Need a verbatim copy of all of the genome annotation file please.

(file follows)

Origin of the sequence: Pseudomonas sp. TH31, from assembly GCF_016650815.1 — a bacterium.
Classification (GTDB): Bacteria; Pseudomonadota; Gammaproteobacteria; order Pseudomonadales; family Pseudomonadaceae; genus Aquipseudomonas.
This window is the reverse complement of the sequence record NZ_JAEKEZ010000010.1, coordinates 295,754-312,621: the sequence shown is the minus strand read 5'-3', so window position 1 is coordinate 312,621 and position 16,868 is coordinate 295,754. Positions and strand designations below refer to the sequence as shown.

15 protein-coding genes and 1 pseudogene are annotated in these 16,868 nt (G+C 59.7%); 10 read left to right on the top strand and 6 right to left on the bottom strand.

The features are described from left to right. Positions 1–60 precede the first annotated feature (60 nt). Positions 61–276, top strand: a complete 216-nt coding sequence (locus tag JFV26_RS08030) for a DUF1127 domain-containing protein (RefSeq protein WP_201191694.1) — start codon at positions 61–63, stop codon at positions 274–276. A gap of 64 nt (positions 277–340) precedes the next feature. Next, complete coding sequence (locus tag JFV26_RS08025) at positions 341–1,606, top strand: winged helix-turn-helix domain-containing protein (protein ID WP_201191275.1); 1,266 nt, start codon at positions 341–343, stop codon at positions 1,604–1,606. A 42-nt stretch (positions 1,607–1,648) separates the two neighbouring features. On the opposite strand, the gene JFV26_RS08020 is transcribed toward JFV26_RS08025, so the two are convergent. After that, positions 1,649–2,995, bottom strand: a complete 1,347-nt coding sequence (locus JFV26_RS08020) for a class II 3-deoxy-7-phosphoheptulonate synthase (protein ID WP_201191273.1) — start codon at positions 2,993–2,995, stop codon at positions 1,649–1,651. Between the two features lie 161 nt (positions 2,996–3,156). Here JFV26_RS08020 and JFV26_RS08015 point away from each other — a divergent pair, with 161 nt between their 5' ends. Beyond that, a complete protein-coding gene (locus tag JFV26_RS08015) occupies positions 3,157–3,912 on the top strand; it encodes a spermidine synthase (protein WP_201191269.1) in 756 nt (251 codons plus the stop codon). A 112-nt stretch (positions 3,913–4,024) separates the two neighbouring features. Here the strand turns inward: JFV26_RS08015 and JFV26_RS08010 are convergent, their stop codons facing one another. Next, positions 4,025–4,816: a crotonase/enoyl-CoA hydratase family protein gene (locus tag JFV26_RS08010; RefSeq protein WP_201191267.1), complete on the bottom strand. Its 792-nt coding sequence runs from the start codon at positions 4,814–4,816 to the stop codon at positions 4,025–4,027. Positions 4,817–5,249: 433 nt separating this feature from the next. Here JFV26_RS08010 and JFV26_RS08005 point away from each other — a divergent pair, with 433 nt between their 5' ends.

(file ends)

Origin of the sequence: Pseudomonas sp. TH31, from assembly GCF_016650815.1 — a bacterium.
Classification (GTDB): Bacteria; Pseudomonadota; Gammaproteobacteria; order Pseudomonadales; family Pseudomonadaceae; genus Aquipseudomonas.
This window is the reverse complement of the sequence record NZ_JAEKEZ010000010.1, coordinates 295,754-312,621: the sequence shown is the minus strand read 5'-3', so window position 1 is coordinate 312,621 and position 16,868 is coordinate 295,754. Positions and strand designations below refer to the sequence as shown.

15 protein-coding genes and 1 pseudogene are annotated in these 16,868 nt (G+C 59.7%); 10 read left to right on the top strand and 6 right to left on the bottom strand.

The features are described from left to right. Positions 1–60 precede the first annotated feature (60 nt). Positions 61–276, top strand: a complete 216-nt coding sequence (locus tag JFV26_RS08030) for a DUF1127 domain-containing protein (RefSeq protein WP_201191694.1) — start codon at positions 61–63, stop codon at positions 274–276. A gap of 64 nt (positions 277–340) precedes the next feature. Next, complete coding sequence (locus tag JFV26_RS08025) at positions 341–1,606, top strand: winged helix-turn-helix domain-containing protein (protein ID WP_201191275.1); 1,266 nt, start codon at positions 341–343, stop codon at positions 1,604–1,606. A 42-nt stretch (positions 1,607–1,648) separates the two neighbouring features. On the opposite strand, the gene JFV26_RS08020 is transcribed toward JFV26_RS08025, so the two are convergent. After that, positions 1,649–2,995, bottom strand: a complete 1,347-nt coding sequence (locus JFV26_RS08020) for a class II 3-deoxy-7-phosphoheptulonate synthase (protein ID WP_201191273.1) — start codon at positions 2,993–2,995, stop codon at positions 1,649–1,651. Between the two features lie 161 nt (positions 2,996–3,156). Here JFV26_RS08020 and JFV26_RS08015 point away from each other — a divergent pair, with 161 nt between their 5' ends. Beyond that, a complete protein-coding gene (locus tag JFV26_RS08015) occupies positions 3,157–3,912 on the top strand; it encodes a spermidine synthase (protein WP_201191269.1) in 756 nt (251 codons plus the stop codon). A 112-nt stretch (positions 3,913–4,024) separates the two neighbouring features. Here the strand turns inward: JFV26_RS08015 and JFV26_RS08010 are convergent, their stop codons facing one another. Next, positions 4,025–4,816: a crotonase/enoyl-CoA hydratase family protein gene (locus tag JFV26_RS08010; RefSeq protein WP_201191267.1), complete on the bottom strand. Its 792-nt coding sequence runs from the start codon at positions 4,814–4,816 to the stop codon at positions 4,025–4,027. Positions 4,817–5,249: 433 nt separating this feature from the next. Here JFV26_RS08010 and JFV26_RS08005 point away from each other — a divergent pair, with 433 nt between their 5' ends.